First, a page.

NCIA Inquiry into the Future of Voluntary Services – the research the youth sector ignores at its peril

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Although we have drawn attention over the years to the remarkable efforts of our friends at the National Coalition for Independent Action [NCIA] we have not done justice to their latest major undertaking, a sweeping and detailed Inquiry into the Future of Voluntary Services. At the launch of the Inquiry back in May 2013 the NCIA set out its stall.

That part of the voluntary sector that has the interest, experience and capacity to offer services to their local communities is now chiefly seen as a delivery vehicle for statutory services and policies and as a means, in other ways, to allow the state to withdraw from responsibility for impoverished and vulnerable people and communities. Begun under New Labour and continued with gusto by the present government, a new narrative has been built, in which the role of this part of the voluntary sector is shaped around the needs of the public services market (including the privatisation of public services) and subject to shifting fads for service and contract design. The capitulation by many in the voluntary sector, notably its national leadership bodies, to these government agendas has done much damage to the ability of voluntary organisations to work with and represent the interests of vulnerable, oppressed and marginalised communities and stand beside them in solidarity.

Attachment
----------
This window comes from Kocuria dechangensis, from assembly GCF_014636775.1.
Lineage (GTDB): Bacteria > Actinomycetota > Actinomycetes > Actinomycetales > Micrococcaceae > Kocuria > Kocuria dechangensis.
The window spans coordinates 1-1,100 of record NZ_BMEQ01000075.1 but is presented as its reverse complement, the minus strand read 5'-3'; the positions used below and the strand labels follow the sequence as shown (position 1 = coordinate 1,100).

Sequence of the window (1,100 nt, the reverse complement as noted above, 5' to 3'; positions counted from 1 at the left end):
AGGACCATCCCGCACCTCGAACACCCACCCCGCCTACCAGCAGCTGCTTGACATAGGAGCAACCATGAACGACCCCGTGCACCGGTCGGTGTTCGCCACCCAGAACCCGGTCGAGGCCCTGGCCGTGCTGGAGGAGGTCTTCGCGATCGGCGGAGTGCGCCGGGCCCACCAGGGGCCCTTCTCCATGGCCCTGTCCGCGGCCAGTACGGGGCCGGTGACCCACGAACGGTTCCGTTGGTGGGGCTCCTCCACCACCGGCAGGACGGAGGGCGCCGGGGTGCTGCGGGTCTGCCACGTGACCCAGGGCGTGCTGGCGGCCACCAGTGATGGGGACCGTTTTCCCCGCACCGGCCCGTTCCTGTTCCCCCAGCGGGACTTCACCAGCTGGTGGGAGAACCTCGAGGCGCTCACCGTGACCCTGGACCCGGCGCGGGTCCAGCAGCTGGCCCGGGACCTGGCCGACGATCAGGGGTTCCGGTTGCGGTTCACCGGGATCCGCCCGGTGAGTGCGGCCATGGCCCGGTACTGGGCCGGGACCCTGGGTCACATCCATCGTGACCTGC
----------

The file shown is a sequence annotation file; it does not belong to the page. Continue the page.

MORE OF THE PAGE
Meanwhile, the pressures on local voluntary groups providing services are immense and getting worse. Cuts in their funding, increasing need from desperate communities, competition from predatory corporate agencies, whether private or voluntary, commissioning and procurement systems which undermine independence, purpose and sustainability – the situation is bad and getting worse.

Local voluntary services groups are a valuable and an important part of the ecology of a healthy voluntary sector and, beyond that, a healthy civil society. We need to find ways of re-claiming the proper role – and the vitality – of this form of voluntary action. NCIA has therefore launched an Inquiry into the Future of Voluntary Services to bring together information and evidence about the issues involved and stimulate a debate about positive ways forward.

At this point in the process fifteen penetrating reports have been published. Whilst we hear much from our ‘youth sector’ leaders about ‘evidence-based, robust and rigorous’ research, which is evidently what they do and what we in our ignorance don’t do, we doubt whether they’ve read anything that contradicts their assumptions. Thus we are creating a Page, the Voluntary Sector, where will make available all the reports. Obviously no one is going to read them all at once! Hence over the coming weeks we will do separate posts drawing your attention to specific pieces. The first post will appear next week, featuring a report with the title, “The Devil that has come amongst us”! To whom or what might this refer?

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